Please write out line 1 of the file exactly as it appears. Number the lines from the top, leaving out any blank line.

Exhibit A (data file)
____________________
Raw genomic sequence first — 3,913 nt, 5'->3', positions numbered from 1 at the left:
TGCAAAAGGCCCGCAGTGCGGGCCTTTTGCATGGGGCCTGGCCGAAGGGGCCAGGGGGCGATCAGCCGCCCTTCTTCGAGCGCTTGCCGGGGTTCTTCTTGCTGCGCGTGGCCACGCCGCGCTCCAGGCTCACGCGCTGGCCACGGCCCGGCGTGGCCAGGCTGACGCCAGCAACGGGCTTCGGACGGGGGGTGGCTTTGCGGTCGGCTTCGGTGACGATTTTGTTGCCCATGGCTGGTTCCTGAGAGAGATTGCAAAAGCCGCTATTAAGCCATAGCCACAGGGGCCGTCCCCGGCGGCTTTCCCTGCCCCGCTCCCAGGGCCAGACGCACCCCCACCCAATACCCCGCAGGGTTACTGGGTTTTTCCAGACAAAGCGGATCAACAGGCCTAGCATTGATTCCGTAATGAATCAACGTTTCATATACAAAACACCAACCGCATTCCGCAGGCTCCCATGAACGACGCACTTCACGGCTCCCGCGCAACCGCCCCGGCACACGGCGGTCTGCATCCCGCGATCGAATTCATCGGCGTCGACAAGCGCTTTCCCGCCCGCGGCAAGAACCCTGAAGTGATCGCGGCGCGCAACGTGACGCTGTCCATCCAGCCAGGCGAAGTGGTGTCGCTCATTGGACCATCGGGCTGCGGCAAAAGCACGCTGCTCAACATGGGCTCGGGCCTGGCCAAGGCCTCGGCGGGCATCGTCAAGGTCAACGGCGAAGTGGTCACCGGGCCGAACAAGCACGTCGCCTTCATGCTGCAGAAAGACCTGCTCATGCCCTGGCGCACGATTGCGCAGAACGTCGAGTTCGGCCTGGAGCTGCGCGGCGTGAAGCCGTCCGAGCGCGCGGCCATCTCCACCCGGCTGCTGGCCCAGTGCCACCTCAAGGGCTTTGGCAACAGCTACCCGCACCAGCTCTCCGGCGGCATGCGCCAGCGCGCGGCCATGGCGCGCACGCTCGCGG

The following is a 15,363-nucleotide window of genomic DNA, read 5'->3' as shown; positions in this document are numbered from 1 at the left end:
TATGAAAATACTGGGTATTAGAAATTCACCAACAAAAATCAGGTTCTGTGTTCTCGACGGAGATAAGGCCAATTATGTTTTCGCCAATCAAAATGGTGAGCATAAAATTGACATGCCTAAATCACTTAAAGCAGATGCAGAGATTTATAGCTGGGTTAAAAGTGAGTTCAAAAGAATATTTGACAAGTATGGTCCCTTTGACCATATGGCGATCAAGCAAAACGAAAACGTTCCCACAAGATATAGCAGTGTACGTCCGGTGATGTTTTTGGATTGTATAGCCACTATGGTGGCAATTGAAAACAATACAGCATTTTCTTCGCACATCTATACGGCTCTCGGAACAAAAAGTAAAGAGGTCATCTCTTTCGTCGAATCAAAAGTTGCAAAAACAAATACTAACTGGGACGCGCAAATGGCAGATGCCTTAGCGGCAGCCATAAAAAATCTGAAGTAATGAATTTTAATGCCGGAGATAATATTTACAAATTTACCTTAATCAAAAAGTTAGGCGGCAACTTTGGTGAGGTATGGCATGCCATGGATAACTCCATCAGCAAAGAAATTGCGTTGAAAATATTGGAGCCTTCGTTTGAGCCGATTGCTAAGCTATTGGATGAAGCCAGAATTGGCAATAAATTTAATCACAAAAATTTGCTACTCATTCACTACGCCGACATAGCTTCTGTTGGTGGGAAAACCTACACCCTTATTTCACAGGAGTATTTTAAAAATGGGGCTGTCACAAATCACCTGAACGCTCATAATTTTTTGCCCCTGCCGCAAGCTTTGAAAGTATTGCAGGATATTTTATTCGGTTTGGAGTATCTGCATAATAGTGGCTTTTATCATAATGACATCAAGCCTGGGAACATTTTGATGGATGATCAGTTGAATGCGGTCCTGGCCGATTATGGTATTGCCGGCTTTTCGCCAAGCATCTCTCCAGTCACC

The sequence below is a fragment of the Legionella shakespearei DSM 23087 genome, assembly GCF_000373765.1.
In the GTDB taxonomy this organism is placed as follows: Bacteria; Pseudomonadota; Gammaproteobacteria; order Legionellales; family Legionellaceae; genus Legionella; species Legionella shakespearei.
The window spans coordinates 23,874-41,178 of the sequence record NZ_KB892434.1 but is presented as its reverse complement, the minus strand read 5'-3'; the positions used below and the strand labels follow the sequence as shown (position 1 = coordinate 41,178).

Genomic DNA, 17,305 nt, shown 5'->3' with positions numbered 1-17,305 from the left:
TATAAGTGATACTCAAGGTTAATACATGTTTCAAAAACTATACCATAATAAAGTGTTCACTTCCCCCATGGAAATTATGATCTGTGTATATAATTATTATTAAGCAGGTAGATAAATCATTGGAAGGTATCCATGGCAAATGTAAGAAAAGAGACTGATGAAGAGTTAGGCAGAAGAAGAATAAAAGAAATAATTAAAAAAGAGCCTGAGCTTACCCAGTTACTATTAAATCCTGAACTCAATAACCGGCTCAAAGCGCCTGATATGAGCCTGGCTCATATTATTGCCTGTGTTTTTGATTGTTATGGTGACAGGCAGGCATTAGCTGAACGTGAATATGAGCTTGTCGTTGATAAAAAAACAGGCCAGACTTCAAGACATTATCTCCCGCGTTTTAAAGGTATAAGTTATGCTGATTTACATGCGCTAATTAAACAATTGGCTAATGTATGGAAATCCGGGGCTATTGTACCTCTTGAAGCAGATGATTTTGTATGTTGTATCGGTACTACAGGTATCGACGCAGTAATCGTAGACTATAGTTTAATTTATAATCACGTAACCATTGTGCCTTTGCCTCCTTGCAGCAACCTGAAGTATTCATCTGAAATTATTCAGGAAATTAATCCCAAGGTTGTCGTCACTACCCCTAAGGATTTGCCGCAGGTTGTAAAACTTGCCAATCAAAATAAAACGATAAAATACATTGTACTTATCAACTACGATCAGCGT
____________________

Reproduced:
Raw genomic sequence first — 3,913 nt, 5'->3', positions numbered from 1 at the left: